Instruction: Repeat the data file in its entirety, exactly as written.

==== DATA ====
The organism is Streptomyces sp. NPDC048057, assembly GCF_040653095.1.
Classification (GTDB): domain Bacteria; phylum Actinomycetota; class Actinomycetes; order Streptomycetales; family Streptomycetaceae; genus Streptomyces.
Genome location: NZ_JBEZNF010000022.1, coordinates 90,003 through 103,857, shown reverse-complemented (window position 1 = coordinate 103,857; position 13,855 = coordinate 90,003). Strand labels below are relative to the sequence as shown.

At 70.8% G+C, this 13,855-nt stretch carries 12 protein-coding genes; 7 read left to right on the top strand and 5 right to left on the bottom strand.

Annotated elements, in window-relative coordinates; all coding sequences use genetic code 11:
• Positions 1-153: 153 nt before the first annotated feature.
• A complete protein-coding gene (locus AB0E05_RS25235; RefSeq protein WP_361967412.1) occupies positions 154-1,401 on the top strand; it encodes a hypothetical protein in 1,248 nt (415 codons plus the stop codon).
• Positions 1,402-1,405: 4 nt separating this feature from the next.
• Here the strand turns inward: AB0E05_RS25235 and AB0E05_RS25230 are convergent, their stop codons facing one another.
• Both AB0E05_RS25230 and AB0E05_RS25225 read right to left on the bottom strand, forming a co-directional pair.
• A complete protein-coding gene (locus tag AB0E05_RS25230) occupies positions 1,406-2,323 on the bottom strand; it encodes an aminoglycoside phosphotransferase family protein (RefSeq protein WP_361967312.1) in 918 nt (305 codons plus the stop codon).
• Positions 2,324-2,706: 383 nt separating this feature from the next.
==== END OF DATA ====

The organism is Streptomyces sp. NPDC048057, assembly GCF_040653095.1.
Classification (GTDB): domain Bacteria; phylum Actinomycetota; class Actinomycetes; order Streptomycetales; family Streptomycetaceae; genus Streptomyces.
Genome location: NZ_JBEZNF010000022.1, coordinates 90,003 through 103,857, shown reverse-complemented (window position 1 = coordinate 103,857; position 13,855 = coordinate 90,003). Strand labels below are relative to the sequence as shown.

At 70.8% G+C, this 13,855-nt stretch carries 12 protein-coding genes; 7 read left to right on the top strand and 5 right to left on the bottom strand.

Annotated elements, in window-relative coordinates; all coding sequences use genetic code 11:
• Positions 1-153: 153 nt before the first annotated feature.
• A complete protein-coding gene (locus AB0E05_RS25235; RefSeq protein WP_361967412.1) occupies positions 154-1,401 on the top strand; it encodes a hypothetical protein in 1,248 nt (415 codons plus the stop codon).
• Positions 1,402-1,405: 4 nt separating this feature from the next.
• Here the strand turns inward: AB0E05_RS25235 and AB0E05_RS25230 are convergent, their stop codons facing one another.
• Both AB0E05_RS25230 and AB0E05_RS25225 read right to left on the bottom strand, forming a co-directional pair.
• A complete protein-coding gene (locus tag AB0E05_RS25230) occupies positions 1,406-2,323 on the bottom strand; it encodes an aminoglycoside phosphotransferase family protein (RefSeq protein WP_361967312.1) in 918 nt (305 codons plus the stop codon).
• Positions 2,324-2,706: 383 nt separating this feature from the next.